Book:  How to Live on 24 Hours a Day

Author:  Arnold Bennett

Purchase:  Print | eBook | Audiobook

CitationBennett, A. (2010). How to live on 24 hours a day. New York: Merchant.

Big Takeaways & Key Ideas:

  • You tell me that you are too tired to do anything outside your workday at night. In reply to which I tell you that if your ordinary day's work is that exhausting, then the balance of your life is wrong and must be adjusted. A man's powers ought not to be monopolized by an ordinary day’s work. (pg. xi)

  • Many people look at the hours from 10 to 6 and consider those hours to be the “workday”, to which the 10 hours preceding them and the six hours following them are nothing but a prologue and epilogue. Such an attitude kills his interest in the “other” 16 hours, saying they are nothing and often wasted. This general attitude is utterly illogical and unhealthy. If a man willingly chooses not to effectively use two-thirds of his life, how can he hope to live fully and completely? (pg. 44)

  • If someone wishes to live fully and completely, he must arrange a day within a day. And this inner day must begin at 6pm and end at 10am. It is a day of 16 hours, and during those 16 hours he can cultivate his body, his soul, and fellow men. This must be his attitude. And his attitude is all important - his success in life depends on it. (pg. 45)

  • One of the chief things which a typical man has to learn is that the mental faculties are capable of continuous hard activity; they do not tire like an arm or leg. All they want is change – as opposed to rest - except in sleep. (pg. 46)

  • If you don't do anything between 6 and midnight, 6 hours have gone since you left the office – gone like a dream, gone like magic, unaccountably gone! But you say: “a man is tired”. So be it. But when you arrange to go to the theater with a pretty lady what happens? You rush to the suburbs; You rush back to town and another train; you keep yourself busy for 4 hours and you don't think about going to bed. You just go. When you have something definite to look forward to at evening time, something that is to employ all your energy – the thought of that something gives a glow and a more intense vitality to the whole day. (pg. 52)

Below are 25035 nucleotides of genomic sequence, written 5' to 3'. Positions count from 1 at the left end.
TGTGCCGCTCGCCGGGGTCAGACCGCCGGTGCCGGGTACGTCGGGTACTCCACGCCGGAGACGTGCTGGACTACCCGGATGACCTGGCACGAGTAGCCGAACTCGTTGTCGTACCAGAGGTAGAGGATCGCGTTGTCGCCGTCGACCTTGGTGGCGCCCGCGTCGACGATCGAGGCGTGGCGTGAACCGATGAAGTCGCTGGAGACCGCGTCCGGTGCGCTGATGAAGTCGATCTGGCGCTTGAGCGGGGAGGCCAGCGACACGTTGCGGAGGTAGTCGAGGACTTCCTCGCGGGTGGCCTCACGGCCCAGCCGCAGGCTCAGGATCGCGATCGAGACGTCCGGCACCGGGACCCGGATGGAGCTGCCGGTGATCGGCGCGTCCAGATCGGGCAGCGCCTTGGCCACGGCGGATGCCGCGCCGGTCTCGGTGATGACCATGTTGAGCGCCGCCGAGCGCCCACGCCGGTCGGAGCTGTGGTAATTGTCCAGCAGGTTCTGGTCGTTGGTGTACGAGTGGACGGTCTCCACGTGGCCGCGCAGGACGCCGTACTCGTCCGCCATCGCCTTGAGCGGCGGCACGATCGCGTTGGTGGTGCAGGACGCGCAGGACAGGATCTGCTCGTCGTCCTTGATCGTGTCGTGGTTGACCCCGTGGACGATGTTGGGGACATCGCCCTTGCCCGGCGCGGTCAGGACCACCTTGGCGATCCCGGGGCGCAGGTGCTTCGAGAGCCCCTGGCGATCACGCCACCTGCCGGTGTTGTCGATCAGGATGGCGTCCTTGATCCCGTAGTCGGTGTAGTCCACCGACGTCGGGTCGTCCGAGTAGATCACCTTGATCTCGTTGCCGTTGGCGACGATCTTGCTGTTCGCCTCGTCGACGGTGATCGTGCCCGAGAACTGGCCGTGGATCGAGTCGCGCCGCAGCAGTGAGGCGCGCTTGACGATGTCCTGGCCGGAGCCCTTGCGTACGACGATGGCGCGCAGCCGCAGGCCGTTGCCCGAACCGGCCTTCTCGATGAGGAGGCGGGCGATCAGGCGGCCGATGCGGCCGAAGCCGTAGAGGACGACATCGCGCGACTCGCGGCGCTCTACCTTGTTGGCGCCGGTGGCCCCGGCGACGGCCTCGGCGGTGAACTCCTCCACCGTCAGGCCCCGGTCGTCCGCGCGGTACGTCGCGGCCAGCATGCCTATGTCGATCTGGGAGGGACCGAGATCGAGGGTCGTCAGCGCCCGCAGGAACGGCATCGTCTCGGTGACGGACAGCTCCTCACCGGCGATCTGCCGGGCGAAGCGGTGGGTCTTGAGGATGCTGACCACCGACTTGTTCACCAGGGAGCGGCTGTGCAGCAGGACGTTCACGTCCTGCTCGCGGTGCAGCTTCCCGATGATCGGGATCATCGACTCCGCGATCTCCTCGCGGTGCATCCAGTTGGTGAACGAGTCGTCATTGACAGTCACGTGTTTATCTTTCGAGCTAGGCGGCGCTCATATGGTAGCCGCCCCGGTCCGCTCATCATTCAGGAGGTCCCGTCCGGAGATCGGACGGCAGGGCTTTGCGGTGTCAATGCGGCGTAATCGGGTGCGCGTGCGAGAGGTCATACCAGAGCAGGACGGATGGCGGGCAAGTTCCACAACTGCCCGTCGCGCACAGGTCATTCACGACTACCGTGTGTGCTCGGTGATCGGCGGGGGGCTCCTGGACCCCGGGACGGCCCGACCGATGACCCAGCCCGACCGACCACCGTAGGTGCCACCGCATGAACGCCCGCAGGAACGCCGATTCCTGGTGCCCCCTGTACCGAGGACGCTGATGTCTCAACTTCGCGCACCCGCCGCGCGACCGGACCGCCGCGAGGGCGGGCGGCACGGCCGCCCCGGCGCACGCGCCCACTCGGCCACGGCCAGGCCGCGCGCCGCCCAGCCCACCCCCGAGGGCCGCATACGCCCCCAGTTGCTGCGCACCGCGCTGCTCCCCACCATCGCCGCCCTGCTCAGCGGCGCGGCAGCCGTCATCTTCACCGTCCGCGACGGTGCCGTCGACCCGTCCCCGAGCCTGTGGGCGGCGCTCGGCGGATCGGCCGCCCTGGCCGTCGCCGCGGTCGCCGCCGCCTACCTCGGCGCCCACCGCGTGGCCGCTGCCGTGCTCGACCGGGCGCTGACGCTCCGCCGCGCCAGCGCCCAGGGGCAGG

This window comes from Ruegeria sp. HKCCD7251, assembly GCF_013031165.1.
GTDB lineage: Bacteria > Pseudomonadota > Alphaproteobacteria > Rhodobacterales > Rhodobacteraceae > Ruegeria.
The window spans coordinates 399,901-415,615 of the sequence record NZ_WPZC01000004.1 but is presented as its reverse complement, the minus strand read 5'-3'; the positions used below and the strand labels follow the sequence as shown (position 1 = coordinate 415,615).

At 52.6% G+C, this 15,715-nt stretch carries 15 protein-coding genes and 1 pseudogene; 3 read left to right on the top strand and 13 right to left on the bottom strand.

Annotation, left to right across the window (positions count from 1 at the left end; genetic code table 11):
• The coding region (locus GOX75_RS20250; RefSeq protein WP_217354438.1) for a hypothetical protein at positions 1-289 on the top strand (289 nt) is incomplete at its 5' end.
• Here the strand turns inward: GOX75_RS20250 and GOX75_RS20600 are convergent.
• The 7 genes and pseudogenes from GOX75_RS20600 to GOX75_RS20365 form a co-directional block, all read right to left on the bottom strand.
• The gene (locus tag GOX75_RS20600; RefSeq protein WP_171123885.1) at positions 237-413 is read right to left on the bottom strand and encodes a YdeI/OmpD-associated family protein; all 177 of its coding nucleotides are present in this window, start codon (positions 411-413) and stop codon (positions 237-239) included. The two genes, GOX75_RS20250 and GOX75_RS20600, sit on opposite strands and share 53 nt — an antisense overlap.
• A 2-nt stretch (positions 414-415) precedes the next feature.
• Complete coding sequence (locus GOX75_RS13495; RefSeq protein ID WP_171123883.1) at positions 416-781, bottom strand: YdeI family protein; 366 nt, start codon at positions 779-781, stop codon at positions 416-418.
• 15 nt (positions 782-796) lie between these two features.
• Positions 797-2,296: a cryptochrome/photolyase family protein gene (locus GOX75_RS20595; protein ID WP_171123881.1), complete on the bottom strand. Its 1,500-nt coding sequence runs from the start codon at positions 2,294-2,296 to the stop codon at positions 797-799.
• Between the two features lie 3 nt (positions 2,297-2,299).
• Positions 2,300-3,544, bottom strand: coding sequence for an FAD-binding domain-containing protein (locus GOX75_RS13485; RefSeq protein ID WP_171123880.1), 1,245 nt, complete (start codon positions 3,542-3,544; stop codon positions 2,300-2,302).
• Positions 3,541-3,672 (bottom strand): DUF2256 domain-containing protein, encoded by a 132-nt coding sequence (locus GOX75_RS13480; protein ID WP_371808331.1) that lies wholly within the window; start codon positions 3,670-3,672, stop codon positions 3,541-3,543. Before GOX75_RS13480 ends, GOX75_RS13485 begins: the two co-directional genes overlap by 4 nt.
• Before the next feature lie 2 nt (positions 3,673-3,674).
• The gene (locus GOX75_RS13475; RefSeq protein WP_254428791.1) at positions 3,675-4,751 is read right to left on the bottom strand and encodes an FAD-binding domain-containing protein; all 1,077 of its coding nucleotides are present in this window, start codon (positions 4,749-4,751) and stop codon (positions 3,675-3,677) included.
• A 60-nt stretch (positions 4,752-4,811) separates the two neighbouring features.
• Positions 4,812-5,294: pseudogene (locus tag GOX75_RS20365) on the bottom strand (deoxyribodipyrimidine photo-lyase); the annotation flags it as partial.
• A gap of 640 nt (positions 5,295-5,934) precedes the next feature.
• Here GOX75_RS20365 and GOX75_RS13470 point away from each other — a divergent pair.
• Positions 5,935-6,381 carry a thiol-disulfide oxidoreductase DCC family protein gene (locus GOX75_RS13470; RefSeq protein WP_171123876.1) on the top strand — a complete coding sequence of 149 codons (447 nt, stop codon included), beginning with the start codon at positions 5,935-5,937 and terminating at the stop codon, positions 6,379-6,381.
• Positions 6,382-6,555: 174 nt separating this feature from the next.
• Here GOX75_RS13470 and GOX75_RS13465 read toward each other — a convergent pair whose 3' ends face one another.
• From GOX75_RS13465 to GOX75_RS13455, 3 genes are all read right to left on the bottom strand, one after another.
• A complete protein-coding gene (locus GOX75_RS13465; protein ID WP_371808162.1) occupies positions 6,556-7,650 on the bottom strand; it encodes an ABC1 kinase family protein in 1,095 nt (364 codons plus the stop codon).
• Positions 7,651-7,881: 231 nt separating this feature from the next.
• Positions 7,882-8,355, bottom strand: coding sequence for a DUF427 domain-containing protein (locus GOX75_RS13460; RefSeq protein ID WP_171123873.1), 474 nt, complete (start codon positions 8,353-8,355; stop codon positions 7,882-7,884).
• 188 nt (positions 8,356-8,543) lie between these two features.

• What I suggest is that at 6 you look facts in the face and admit you are not tired, and that you arrange your evening so that it is not cut in the middle by a meal. By doing so you will have a clear opening of at least 3 hours. I do not suggest that you should employ 3 hours every night of your life in using up your mental energy. But I do suggest that you might employ an hour and a half every other evening in some important and consecutive cultivation of the mind. You will still be left with three evenings for doing whatever you would like. (pg. 54)

  • Novels are excluded from serious reading for those who are bent on self-improvement. The reason is not that novels are not serious - some of the greatest literature of the world is in the form of prose fiction. The reason is that bad novels ought not to be read, and that good novels never demand any appreciable mental application on the part of the reader. (pg. 90)

  • In addition to reading, you must also think. I know people who read and read, and for all the good it does them they might just as well cut bread and butter. They take to reading as better men take to drink. They fly through books quickly, their sole object being how many books they can get through. They will tell you how many books they have read in a year. Unless you give time to careful reflection on what you are reading, your time will be chiefly wasted. This means that your pace will be slow. Who cares. (pg. 95)

  • It is good not to chatter too much about what you are doing but others are not. Do not show sadness at the spectacle of a whole world deliberately wasting so many hours out of every day, and therefore never really living. It will be found that taking care of oneself is quite all one can do. (pg. 98)